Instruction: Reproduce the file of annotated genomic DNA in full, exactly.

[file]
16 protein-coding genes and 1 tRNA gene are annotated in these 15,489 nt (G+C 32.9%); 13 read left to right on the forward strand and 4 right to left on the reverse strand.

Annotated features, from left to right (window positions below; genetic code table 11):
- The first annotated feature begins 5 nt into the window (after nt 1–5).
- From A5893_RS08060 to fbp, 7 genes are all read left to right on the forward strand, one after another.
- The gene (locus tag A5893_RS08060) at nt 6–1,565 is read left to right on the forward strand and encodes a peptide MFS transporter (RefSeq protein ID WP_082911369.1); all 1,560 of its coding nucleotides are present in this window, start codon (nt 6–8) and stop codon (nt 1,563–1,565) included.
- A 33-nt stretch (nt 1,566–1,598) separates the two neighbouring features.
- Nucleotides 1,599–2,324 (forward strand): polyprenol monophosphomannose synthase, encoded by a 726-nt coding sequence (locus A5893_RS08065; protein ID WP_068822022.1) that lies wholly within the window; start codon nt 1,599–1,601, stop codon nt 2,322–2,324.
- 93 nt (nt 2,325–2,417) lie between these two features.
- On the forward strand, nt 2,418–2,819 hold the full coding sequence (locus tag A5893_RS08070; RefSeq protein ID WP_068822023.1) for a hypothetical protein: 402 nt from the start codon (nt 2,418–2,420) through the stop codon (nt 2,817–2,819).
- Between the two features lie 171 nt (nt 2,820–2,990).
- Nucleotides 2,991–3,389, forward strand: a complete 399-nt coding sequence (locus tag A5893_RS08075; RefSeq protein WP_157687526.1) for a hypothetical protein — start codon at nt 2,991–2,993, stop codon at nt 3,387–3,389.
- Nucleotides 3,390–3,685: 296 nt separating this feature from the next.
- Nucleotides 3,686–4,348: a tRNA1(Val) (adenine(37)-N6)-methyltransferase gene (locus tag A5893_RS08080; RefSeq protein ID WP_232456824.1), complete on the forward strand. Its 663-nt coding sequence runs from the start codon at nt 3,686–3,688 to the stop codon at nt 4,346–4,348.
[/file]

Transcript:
16 protein-coding genes and 1 tRNA gene are annotated in these 15,489 nt (G+C 32.9%); 13 read left to right on the forward strand and 4 right to left on the reverse strand.

Annotated features, from left to right (window positions below; genetic code table 11):
- The first annotated feature begins 5 nt into the window (after nt 1–5).
- From A5893_RS08060 to fbp, 7 genes are all read left to right on the forward strand, one after another.
- The gene (locus tag A5893_RS08060) at nt 6–1,565 is read left to right on the forward strand and encodes a peptide MFS transporter (RefSeq protein ID WP_082911369.1); all 1,560 of its coding nucleotides are present in this window, start codon (nt 6–8) and stop codon (nt 1,563–1,565) included.
- A 33-nt stretch (nt 1,566–1,598) separates the two neighbouring features.
- Nucleotides 1,599–2,324 (forward strand): polyprenol monophosphomannose synthase, encoded by a 726-nt coding sequence (locus A5893_RS08065; protein ID WP_068822022.1) that lies wholly within the window; start codon nt 1,599–1,601, stop codon nt 2,322–2,324.
- 93 nt (nt 2,325–2,417) lie between these two features.
- On the forward strand, nt 2,418–2,819 hold the full coding sequence (locus tag A5893_RS08070; RefSeq protein ID WP_068822023.1) for a hypothetical protein: 402 nt from the start codon (nt 2,418–2,420) through the stop codon (nt 2,817–2,819).
- Between the two features lie 171 nt (nt 2,820–2,990).
- Nucleotides 2,991–3,389, forward strand: a complete 399-nt coding sequence (locus tag A5893_RS08075; RefSeq protein WP_157687526.1) for a hypothetical protein — start codon at nt 2,991–2,993, stop codon at nt 3,387–3,389.
- Nucleotides 3,390–3,685: 296 nt separating this feature from the next.
- Nucleotides 3,686–4,348: a tRNA1(Val) (adenine(37)-N6)-methyltransferase gene (locus tag A5893_RS08080; RefSeq protein ID WP_232456824.1), complete on the forward strand. Its 663-nt coding sequence runs from the start codon at nt 3,686–3,688 to the stop codon at nt 4,346–4,348.